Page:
Every year South Africa loses billions of rand due to corruption in public procurement. And since current safeguards aren’t really effective, we should perhaps start to look at blockchain technology as a possible solution.
This is the view of Professor Sope Williams-Elegbe from the Department of Mercantile Law in the Faculty of Law at Stellenbosch University. She recently delivered her inaugural lecture on the topic Public procurement, corruption and blockchain technology: A preliminary (legal) inquiry.
Professor Williams-Elegbe says public procurement the process by which government buys the goods, services and works needed to fulfil its functions and maximise public welfare has been plagued by corruption and current safeguards have done little to curb it.
“Public procurement is the main conduit for government expenditure, apart from grants and social programmes.
“In South Africa, the annual procurement spend is R800 billion, and it is estimated that about 50% of this figure might be lost to corruption.
“In South Africa, 50% of the complaints submitted to the Office of the Public Protector refer to problems with the public procurement process, and recent Auditor-General’s reports have highlighted immense increases in fraudulent expenditure linked to procurement spending.”
Professor Williams-Elegbe says blockchain technology could help to address these problems.
“What makes blockchain technology fascinating, is that it is both a digitised and a decentralised public ledger of transactions.
“Every copy of the record that is kept by the computers on the network is identical.
“This means that the record of information or transactions cannot be altered by any of the participating parties, unless it is altered by all.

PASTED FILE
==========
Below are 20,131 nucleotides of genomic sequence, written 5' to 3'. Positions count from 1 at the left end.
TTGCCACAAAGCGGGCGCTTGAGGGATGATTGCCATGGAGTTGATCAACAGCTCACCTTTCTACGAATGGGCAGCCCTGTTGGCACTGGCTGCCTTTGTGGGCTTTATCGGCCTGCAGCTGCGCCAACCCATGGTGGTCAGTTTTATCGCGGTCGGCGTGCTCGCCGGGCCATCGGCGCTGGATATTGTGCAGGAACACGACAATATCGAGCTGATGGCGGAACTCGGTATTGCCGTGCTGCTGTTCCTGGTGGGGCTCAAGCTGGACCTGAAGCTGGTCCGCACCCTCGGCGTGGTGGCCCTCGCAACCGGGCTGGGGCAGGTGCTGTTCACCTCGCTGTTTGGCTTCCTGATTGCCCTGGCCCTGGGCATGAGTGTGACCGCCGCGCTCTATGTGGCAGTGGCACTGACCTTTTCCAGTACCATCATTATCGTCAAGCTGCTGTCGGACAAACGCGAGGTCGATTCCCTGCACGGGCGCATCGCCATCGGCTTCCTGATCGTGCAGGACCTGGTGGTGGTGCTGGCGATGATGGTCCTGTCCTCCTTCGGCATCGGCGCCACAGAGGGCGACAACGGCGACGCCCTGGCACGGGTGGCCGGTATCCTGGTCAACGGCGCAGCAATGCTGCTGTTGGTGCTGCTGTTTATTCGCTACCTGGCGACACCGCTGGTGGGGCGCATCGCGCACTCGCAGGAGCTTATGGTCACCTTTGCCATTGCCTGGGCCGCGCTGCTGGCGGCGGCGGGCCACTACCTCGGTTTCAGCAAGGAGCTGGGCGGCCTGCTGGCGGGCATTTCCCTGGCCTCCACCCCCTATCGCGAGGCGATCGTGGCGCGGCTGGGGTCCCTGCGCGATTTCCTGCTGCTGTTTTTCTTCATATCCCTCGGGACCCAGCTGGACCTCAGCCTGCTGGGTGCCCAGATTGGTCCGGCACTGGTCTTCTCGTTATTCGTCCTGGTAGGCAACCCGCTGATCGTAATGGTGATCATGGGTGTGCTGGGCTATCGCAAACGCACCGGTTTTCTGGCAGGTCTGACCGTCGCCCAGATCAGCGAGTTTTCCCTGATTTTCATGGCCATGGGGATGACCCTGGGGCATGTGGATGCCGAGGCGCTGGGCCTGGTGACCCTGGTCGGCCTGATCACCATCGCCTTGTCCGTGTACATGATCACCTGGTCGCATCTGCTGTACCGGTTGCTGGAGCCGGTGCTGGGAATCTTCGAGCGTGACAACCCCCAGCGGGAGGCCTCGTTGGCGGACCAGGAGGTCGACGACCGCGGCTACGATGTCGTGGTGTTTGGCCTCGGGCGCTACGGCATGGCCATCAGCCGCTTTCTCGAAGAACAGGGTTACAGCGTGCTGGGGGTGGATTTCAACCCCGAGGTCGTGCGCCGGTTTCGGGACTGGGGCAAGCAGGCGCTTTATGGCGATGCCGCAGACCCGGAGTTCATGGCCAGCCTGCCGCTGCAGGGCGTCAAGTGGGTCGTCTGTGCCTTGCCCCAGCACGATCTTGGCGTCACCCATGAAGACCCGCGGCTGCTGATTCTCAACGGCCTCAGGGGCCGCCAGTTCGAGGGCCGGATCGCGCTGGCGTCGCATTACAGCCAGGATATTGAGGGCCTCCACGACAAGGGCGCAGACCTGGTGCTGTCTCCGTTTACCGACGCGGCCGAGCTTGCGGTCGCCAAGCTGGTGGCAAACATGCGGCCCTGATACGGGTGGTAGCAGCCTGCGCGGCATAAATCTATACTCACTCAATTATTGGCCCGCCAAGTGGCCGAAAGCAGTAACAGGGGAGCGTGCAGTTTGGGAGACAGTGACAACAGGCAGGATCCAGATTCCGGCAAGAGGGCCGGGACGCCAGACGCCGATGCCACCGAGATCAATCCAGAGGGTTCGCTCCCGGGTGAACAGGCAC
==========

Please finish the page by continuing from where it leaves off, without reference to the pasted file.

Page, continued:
“A procurement blockchain platform can improve the process for identifying and verifying potential bidders, simplify contractor registration, provide a shared information repository on contractors’ past performance, and enable real-time reporting.”
Professor Williams-Elegbe adds that “conducting public procurement via a blockchain platform ought not to change the nature of procurement regulation, but may serve to make procurement more efficient, transparent and less likely to result in disputes.”
She points out that blockchain technology was developed to support the virtual or digital cryptocurrency Bitcoin.
She says that it is currently being used to register land titles in India, Honduras, Georgia, Sweden, Brazil, Rwanda and Ghana; and Dubai intends to move all government services to a blockchain platform by 2020.
Companies like Walmart, Nestlé and Unilever have already used a blockchain system to track food in their supply chains, says Professor Williams-Elegbe.
She also draws attention to the possibility of using so-called smart contracts in public procurement and said it permits parties to transfer digital assets of value directly, without any institution acting as an exchange intermediary.
“A smart contract is a contract that is formed and performed (often using cryptocurrency) via the blockchain. Contractual terms are converted into a computer code, and this code is uploaded to the blockchain and the system acts in accordance with the code to execute the contract.
“The use of smart contracts presents many distinct features such as trust, irreversibility, autonomy, and decentralisation not inherent in traditional contracts.”
Professor Williams-Elegbe adds that smart contracts could help to alleviate the problems of too many intermediaries and the asymmetry of information in public procurement.
“A blockchain-based procurement contract is attractive for several reasons: The auditability and verifiability of transactions is unparalleled compared with paper and e-procurement systems, which are prone to fraud and manipulation.
“The transaction record may also provide the data that could be used to uncover anti-competitive practices, which often go unnoticed in the procurement process, and the transparency inherent in the blockchain meets the highest standards for public-sector accountability.”
She says although it may take some time, blockchain platforms will increasingly being used by the public sector.
“Like most new ideas, the adoption of blockchain will have to overcome obstacles, which might include an aversion to new technologies, integration with legacy systems, the cost of adoption, and gaining stakeholder support,” says Professor Williams-Elegbe.